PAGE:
Now that cooler weather is here, those herbs you have been growing all summer long are ready to be harvested and get winter-ready for use. Basil, Oregano, Thyme, Mint, Rosemary and other common herbs all can follow these guidelines.
Cut herbs at soil level, or simply pull them up from dry soil and cut off the root bundle. This should be done at the growing site or in a sink for easier clean up.
Remove Dry or Diseased Leaves
Remove any dry or diseased leaves from the cut herbs. Yellowed leaves and leaves spotted by disease are not worth drying. Their flavor has already been diminished by the stress of the season.
Make Sure Herbs Are Dry
If you’ve picked your herbs while the plants are dry, you should be able to simply shake off any excess soil. Rinse with cool water only if necessary and pat dry with paper towels. Hang or lay the herb branches out where they will get plenty of air circulation so they can dry out quickly. Wet herbs will mold and rot.
Remove Lower Leaves
Remove the lower leaves along the bottom inch or so of the stem. You can use these leaves fresh or dry them separately.
Bundle Stems Together
Bundle four to six stems together and tie as a bunch with a cord you have on hand. Kitchen twine, raffia cord, a shoe string or a rubber band works well. The bundles will shrink as they dry and if the rubber band was used, this will loosen, so check periodically to make sure that the bundle is not slipping. If you are trying to dry herbs that have a high water content, make small bundles so they get air flow between the branches and do not rot.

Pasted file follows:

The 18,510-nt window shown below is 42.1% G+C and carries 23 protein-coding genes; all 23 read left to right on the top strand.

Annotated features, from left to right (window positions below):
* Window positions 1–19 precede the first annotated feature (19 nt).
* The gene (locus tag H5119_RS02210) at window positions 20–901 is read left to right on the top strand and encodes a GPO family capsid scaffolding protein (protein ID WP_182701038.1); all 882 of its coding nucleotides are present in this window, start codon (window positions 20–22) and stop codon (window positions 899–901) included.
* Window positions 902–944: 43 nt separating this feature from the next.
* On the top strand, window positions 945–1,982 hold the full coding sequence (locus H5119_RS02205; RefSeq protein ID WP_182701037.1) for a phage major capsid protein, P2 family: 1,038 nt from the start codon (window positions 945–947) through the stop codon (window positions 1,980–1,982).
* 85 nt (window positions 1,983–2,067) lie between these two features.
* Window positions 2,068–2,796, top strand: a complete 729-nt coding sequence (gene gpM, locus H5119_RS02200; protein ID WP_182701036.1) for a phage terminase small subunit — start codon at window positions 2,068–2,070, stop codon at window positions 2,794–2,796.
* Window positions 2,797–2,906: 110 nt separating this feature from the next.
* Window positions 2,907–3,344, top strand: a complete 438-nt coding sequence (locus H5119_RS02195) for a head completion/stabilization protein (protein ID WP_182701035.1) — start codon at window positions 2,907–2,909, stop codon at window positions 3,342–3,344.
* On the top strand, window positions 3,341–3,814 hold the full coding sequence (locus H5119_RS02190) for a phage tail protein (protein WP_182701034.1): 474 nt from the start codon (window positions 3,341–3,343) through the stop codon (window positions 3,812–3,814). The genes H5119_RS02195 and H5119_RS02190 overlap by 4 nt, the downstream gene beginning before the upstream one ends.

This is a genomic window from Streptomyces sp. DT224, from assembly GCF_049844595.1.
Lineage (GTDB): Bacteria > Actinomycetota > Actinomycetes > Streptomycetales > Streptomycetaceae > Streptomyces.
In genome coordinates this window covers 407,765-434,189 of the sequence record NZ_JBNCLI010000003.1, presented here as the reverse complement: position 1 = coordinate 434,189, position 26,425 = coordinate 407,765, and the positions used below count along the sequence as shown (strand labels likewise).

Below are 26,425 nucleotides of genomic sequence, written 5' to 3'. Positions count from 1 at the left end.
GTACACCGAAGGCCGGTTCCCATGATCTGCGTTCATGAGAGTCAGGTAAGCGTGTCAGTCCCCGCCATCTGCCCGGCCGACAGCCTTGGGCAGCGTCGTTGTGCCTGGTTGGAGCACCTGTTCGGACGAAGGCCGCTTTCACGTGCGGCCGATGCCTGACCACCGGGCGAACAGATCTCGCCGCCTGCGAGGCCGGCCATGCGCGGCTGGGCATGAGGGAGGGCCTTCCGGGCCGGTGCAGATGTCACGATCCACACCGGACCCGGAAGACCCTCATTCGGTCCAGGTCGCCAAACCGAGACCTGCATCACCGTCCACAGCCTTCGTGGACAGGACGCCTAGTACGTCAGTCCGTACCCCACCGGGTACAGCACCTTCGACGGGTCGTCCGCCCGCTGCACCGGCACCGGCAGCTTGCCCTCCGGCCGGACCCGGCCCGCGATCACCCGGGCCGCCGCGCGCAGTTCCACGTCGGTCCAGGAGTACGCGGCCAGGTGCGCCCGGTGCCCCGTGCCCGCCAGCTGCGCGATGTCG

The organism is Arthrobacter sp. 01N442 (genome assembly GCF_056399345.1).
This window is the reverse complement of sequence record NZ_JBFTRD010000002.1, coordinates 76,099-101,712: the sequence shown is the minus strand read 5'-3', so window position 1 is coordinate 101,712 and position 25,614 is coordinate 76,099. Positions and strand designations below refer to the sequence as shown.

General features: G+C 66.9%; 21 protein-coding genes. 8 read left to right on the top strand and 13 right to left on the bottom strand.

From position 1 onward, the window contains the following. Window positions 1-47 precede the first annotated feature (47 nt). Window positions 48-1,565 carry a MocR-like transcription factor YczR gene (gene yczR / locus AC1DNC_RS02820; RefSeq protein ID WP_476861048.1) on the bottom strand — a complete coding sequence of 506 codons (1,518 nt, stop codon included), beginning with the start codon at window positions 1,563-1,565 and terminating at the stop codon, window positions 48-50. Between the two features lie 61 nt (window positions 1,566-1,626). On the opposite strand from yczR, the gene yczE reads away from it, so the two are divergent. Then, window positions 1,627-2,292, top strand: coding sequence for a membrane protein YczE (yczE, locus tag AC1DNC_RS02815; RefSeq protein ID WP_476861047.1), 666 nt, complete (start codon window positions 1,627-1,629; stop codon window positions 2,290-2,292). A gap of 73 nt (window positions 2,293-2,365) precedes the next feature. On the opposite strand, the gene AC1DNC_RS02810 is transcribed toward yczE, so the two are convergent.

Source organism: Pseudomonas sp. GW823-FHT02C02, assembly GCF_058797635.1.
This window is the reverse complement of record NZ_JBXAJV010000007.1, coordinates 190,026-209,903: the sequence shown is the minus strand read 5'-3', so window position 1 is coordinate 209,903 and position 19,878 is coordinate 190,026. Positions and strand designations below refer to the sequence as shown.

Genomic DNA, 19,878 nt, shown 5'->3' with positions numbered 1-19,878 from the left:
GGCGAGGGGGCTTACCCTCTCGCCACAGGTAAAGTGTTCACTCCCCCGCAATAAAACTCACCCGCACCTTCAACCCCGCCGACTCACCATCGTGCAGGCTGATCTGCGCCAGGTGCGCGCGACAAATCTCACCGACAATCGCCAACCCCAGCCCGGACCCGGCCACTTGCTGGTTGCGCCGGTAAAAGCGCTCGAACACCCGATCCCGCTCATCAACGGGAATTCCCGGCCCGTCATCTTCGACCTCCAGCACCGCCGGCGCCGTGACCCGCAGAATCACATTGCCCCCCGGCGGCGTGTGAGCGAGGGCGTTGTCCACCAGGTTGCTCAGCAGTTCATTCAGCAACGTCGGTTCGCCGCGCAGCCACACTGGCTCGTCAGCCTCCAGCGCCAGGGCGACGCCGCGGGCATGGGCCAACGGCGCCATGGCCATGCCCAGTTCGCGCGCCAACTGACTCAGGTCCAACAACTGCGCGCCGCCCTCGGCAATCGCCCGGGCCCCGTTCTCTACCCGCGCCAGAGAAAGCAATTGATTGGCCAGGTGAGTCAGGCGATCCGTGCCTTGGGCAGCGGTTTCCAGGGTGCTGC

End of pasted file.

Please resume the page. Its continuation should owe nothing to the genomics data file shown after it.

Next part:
Place Herb Upside Down
Using another piece of cord or a clothes pin, attach the herb bundle upside down onto another string that hangs from one point to another inside a airy warm dry room, such as a laundry room or pantry. The length of your hanging cord is dependent upon the actual room you have in the room. Several lengths of hanging herbs can be used. A bonus is the aromatics they give off as they dry!
Monitor After Two Weeks
Check in about two weeks to see how things are progressing. Keep checking weekly until your herbs are dry enough to crumble and ready to store.
How to Store Herbs
Once you’ve completed the drying process:
Store Herbs in Airtight Containers
Store your dried herbs in airtight containers. Small canning jars work nicely. Zippered plastic bags will work, but these are best if you punch a few holes in them for any moisture to escape. Another good container is a cleaned used spice jar that has a lid with the option of holes. Your herbs will retain more flavor if you store the leaves whole and crush them when you are ready to use them.
Label and Date Containers
Label and date your containers.
Discard Any Moldy Herbs
Discard any dried herbs that show the slightest sign of mold. It will only spread.
Place Containers in a Cool, Dry Spot
Place containers in a cool, dry place away from direct sunlight. There are now amber-colored canning jars that are designed to block sunlight.
Tips for Using Dried Herbs
You can begin using your herbs once the drying and storage process is complete:
When you want to use your herbs in cooking, simply pull out a stem and crumble the leaves into the pot. You should be able to loosen the leaves by running your hand down the stem.
Use about 1 teaspoon crumbled dried leaves in place of a tablespoon of fresh herbs.
Dried herbs are best used within a year. As your herbs lose their color, they are also losing their flavor.